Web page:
Earlier this month we had some friends from San Francisco visit us and along with the usual city sights we took a day trip to Fort Sinhagad, about 40km outside of town. Monsoon was very late this year, so unfortunately it wasn't as green as I had hoped, but it was still a solid way to spend a day.
We left after dropping my partner off at work around 9 and spent the first 30 minutes in heavily congested traffic getting out of the city since it was rush hour. In hindsight, if we had had the luxury of two cars that day it would have probably been wise to leave around 7:30am. Once we were on Sinhagad Road traffic thinned out and gave way to foothills, villages, and some pretty great views of the Kadakwasla Dam, which in my opinion would be a nice day trip in itself with all the snack vendors and space for lounging/picnicking.
I've heard that one can hike (or "trek" as it is more popularly called here) from the base of the mountain, but since we didn't really have all the time or anyone that knew the trail, we opted to just drive up. After paying a very reasonable entry of Rs. 50 (under 1 USD), we passed through the gate and made our way up the mountain, passing some homes, cows, and a few pretty scenic overlook points. The roads were in decent shape, mostly paved and newly so it seems, although the final ascent was kind of steep and tricky to navigate as it was unpaved and riddled with potholes; definitely happy we had the trusty old Safari ;-)
At the end of the road there is a big parking lot lined with snack shacks and tea stalls, an ice cream truck, and a restroom facility (though no toilet paper which is fine as I've gotten used to carrying my own). The view from the parking lot was lovely, looking over Pune and onto the hills. The entrance to the trail was clearly marked with a big sign in Devanagari.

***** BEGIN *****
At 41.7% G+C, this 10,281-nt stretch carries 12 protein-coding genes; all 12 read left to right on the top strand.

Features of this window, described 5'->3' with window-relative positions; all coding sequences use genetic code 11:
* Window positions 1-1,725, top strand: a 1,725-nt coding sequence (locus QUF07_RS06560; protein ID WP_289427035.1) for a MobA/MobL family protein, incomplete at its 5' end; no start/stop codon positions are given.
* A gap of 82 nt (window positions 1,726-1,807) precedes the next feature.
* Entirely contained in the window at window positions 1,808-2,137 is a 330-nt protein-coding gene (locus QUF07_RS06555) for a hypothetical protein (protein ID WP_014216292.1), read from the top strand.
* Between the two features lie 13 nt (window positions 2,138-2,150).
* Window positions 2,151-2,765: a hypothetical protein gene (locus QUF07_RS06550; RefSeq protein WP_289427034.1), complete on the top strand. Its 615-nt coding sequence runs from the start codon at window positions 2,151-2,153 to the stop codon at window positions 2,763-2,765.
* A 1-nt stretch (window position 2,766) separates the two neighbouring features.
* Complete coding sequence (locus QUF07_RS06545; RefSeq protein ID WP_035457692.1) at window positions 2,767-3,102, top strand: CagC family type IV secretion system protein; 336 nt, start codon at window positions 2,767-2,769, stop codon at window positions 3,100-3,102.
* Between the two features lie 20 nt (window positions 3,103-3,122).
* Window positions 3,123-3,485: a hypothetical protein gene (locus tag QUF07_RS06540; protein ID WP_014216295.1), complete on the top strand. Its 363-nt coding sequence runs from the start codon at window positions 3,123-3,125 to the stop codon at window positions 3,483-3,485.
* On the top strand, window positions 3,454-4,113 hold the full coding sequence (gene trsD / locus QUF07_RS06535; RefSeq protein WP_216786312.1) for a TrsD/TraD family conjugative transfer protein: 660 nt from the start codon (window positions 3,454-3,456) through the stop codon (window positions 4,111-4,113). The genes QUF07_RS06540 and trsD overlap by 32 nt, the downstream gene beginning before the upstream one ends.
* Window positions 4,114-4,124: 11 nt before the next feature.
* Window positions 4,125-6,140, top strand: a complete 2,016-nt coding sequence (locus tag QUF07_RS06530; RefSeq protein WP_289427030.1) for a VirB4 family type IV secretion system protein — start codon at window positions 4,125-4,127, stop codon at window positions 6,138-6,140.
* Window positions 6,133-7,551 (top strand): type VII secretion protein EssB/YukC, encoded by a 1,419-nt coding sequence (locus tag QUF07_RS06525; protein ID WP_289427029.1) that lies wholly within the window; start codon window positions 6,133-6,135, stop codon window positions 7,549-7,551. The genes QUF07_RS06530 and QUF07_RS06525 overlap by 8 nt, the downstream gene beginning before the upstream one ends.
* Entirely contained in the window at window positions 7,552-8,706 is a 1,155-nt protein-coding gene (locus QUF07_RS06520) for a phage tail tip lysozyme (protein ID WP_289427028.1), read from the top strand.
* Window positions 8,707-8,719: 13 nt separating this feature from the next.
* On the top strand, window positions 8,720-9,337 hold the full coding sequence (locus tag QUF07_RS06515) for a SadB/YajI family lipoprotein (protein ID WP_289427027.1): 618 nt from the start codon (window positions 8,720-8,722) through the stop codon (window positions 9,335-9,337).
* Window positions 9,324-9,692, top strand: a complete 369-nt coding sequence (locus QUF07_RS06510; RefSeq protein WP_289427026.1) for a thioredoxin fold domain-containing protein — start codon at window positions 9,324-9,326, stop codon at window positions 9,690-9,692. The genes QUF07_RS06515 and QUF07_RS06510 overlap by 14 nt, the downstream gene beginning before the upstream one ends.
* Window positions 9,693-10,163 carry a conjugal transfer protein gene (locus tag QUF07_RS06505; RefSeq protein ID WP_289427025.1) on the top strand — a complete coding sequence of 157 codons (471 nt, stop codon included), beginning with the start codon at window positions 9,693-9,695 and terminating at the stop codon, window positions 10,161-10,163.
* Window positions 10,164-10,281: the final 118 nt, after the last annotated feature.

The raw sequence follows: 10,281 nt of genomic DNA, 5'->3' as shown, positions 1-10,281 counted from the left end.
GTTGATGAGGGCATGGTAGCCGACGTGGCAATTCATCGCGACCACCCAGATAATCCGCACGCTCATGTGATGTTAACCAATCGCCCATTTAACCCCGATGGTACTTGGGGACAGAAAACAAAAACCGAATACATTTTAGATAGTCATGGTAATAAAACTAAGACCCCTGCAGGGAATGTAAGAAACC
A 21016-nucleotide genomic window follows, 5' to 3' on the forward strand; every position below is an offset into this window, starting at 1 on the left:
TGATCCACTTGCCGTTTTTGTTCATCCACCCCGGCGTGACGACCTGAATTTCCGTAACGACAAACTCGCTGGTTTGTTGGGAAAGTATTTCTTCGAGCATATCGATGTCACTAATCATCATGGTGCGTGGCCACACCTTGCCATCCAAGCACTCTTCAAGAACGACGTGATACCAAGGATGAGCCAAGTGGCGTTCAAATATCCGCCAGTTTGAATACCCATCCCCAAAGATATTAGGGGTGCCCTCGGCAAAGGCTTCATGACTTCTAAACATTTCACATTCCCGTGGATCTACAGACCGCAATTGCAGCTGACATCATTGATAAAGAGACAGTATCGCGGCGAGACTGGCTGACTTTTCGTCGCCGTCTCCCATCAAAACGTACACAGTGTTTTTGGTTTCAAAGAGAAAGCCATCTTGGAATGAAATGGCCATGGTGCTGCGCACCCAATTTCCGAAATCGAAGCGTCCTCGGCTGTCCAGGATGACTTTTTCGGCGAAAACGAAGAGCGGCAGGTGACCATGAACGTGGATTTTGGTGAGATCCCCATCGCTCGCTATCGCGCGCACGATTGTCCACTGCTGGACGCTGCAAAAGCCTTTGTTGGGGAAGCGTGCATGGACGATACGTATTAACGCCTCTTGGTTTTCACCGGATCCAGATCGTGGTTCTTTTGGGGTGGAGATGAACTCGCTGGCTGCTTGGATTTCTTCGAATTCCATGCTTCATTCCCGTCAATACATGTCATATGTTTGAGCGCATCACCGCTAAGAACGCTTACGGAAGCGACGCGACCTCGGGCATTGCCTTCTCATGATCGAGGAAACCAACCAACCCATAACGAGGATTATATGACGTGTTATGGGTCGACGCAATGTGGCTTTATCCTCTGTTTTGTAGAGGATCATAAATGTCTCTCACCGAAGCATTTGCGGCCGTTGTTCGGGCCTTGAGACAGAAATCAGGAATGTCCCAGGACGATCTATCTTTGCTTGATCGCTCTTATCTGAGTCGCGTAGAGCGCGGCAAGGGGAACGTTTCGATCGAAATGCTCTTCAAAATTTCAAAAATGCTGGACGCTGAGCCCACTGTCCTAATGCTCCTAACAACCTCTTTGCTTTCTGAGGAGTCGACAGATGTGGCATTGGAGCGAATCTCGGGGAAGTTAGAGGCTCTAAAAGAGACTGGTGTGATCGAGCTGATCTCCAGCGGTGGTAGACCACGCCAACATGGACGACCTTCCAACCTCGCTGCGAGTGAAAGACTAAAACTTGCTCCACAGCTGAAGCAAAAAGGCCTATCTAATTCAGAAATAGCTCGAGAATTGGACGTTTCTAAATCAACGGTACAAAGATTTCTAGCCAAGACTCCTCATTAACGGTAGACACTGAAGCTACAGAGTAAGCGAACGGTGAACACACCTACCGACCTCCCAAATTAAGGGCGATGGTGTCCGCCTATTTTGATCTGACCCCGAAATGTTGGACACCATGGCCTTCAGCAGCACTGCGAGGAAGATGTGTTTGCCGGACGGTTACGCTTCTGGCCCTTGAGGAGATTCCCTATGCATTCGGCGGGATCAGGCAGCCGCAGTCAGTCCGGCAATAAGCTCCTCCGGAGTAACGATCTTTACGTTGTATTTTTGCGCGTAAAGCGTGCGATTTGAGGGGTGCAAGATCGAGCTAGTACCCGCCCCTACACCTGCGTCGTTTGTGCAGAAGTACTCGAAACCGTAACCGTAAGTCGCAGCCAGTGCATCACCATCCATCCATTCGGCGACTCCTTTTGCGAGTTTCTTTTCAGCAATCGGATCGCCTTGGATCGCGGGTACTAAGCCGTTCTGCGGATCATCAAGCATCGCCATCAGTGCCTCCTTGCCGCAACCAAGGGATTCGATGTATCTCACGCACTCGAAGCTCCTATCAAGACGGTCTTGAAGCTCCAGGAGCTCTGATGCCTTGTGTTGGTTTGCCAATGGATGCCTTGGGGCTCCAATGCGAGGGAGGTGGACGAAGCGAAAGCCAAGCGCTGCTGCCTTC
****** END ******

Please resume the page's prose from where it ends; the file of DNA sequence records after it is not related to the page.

The walk to the top only took about 45 minutes and the park services have done a really nice job of keeping the steps through the fort in good repair. About 1/3 of the way up, there's a tea stall which also has mango and some other tidbits for sale. There was an elderly lady with a weathered face and a friendly smile who was making tea that day; she spoke almost no English but very sweetly tolerated my infantile attempt to order tea in Hindi for me and my friends.
Almost everything along the way can be explored. We climbed the steep, precarious steps to lookout stations with impressive views of the city, and went into large rooms made entirely of stone that were used hundreds of years ago by the fort's defenders. It was a ton of fun and having access to everything really adds to the experience. It must have been an incredible structure in its working days.
At the end of the trail, there is an expansive, rolling hill that offers almost 360 degree views of the surrounding area, and what looks like a small village. It's a really lovely place to relax, probably even more so if one has taken the "real" trail from the bottom! The way back to the car was all downhill, thankfully, since it got a little hot during the day while walking up.
On the way home we stopped at the Aquarius Resort on the recommendation of our driver (he always knows the best places!) for some really great (and really affordable) Indian food and some surprisingly well-made cocktails. We sat outdoors on a covered patio on the edge of the Kadakwasla Dam, a nice change from my usual view of buildings, and enjoyed watching ducks, birds, and the flow of the water while we ate.
Our day ended just in time to pick up my partner from work around 6, and though he was a little envious of our jaunt without him, I'm secretly happy because it means we can go again and see what it's like now that monsoon has finally arrived!